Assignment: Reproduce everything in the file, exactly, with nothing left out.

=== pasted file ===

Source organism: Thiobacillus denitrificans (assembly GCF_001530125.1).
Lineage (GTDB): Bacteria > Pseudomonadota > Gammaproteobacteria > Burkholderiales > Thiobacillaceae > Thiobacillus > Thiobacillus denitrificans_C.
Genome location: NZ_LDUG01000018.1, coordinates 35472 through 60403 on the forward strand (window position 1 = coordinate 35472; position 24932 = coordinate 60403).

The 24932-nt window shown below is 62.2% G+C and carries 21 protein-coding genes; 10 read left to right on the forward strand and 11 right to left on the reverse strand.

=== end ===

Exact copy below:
Source organism: Thiobacillus denitrificans (assembly GCF_001530125.1).
Lineage (GTDB): Bacteria > Pseudomonadota > Gammaproteobacteria > Burkholderiales > Thiobacillaceae > Thiobacillus > Thiobacillus denitrificans_C.
Genome location: NZ_LDUG01000018.1, coordinates 35472 through 60403 on the forward strand (window position 1 = coordinate 35472; position 24932 = coordinate 60403).

The 24932-nt window shown below is 62.2% G+C and carries 21 protein-coding genes; 10 read left to right on the forward strand and 11 right to left on the reverse strand.